Try to get your spelling right. Wikipedia does not yet contain a spell checker, but you can write and spell-check your article first in a word processor or text editor (which is a lot more comfortable than the Wikipedia text-box anyway) and then paste it into said text-box. Another option is an extension (such as ieSpell for Internet Explorer or SpellBound for Mozilla and old versions of Firefox – Firefox 2 and up feature built-in spell checking) that can be installed on your web browser and used as a spell checker in text boxes.
Keep the article in an encyclopedic style: add etymology or provenance (when available), look for analogies and eventual comparisons to propose. Be objective: avoid personal comments (or turn them into general statements, but only when they coincide), do not use personal forms (I found that...). The Wikipedia Manual of Style can help you with your English. You can post questions about English grammar and usage at the Wikipedia language and grammar desk.
Try to avoid using
At the end, you should list the references you used and the best available external links about the topic. These references are what will allow Wikipedia to be the most trusted, reliable resource it can be.
Finish the article with a good relevant image or graphic. See
One way to get a good article is to bounce it back and forth between several Wikipedians. Use the Talk pages to refine the topic, ask for their confirmations, note their doubts: it is usually interesting to discover that, perhaps from the other side of the planet, after a while, some other contributors can check other sources, or propose different interpretations. The composition of a commonly agreed interpretation is the most important ingredient of a serious Wikipedia article.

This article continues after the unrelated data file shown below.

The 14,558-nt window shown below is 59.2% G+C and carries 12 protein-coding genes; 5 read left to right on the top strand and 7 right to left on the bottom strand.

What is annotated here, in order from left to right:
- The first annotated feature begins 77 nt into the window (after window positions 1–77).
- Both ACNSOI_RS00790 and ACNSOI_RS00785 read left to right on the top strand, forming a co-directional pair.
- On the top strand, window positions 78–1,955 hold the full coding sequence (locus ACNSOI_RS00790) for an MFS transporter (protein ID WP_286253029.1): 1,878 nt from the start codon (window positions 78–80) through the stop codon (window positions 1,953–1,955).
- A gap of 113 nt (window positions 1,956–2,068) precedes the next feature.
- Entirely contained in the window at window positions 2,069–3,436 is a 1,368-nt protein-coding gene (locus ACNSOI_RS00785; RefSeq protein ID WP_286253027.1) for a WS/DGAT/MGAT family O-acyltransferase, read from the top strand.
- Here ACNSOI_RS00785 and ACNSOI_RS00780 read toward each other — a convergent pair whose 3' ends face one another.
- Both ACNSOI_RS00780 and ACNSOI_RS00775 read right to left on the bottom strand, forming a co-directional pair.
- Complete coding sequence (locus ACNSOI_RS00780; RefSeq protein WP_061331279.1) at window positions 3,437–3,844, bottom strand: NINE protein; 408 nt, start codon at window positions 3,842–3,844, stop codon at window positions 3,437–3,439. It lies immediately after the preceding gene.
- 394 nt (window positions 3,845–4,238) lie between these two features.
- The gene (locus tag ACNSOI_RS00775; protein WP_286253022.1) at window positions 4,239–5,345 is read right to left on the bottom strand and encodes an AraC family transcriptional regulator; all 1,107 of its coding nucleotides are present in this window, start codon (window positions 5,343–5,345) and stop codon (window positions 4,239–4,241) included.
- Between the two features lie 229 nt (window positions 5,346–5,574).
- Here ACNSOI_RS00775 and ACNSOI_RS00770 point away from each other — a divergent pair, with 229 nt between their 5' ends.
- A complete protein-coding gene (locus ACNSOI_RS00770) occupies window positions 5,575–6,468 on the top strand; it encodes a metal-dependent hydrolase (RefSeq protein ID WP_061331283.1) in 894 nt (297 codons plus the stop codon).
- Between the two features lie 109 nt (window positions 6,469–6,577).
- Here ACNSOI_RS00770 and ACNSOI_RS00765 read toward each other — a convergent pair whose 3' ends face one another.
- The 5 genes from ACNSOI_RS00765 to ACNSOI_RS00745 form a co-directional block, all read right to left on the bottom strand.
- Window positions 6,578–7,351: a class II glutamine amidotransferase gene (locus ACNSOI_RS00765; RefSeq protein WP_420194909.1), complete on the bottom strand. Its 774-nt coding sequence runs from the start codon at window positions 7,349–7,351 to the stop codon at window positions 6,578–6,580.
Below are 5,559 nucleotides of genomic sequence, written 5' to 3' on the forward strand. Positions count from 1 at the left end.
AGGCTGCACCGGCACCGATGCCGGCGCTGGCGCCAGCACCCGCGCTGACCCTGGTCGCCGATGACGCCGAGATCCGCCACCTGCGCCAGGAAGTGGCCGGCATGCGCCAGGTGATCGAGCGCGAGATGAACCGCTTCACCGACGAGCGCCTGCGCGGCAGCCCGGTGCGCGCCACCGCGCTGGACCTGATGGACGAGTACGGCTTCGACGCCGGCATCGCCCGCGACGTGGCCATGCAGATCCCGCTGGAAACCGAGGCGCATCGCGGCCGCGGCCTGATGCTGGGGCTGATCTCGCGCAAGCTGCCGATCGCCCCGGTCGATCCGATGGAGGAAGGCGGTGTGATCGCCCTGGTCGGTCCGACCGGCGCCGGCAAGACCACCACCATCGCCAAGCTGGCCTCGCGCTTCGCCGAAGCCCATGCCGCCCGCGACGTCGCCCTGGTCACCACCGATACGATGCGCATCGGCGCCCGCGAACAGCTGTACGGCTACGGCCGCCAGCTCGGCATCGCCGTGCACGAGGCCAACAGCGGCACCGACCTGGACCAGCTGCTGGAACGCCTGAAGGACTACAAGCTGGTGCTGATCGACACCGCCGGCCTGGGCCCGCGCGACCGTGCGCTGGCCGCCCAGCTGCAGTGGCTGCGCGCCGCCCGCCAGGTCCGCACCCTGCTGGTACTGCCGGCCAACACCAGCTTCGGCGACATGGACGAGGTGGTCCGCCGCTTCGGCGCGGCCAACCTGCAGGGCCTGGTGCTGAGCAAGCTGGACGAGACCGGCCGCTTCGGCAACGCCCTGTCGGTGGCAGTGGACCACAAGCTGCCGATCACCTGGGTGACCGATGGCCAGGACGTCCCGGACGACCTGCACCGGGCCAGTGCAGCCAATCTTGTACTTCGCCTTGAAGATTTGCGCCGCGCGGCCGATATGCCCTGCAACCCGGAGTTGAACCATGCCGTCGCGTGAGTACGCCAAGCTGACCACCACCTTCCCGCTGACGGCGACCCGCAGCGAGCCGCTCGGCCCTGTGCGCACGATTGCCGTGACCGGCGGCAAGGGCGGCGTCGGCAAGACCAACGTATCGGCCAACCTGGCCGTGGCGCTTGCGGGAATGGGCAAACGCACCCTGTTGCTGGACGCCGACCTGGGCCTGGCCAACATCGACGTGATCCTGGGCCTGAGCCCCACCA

It may also be useful to look up your subject in one of the foreign-language Wikipedias, such as the German or French editions. While the English-language Wikipedia is the biggest one in terms of the total number of articles it contains, you may find that other Wikipedias sometimes contain more in-depth articles, especially if the subject is of local importance. Even if your foreign language skills are not particularly developed, you may still glean important information from those articles, like birth dates, statistics, bibliographies, or the names of persons that are linked on the page. If you have incorporated the additional information, please also make the appropriate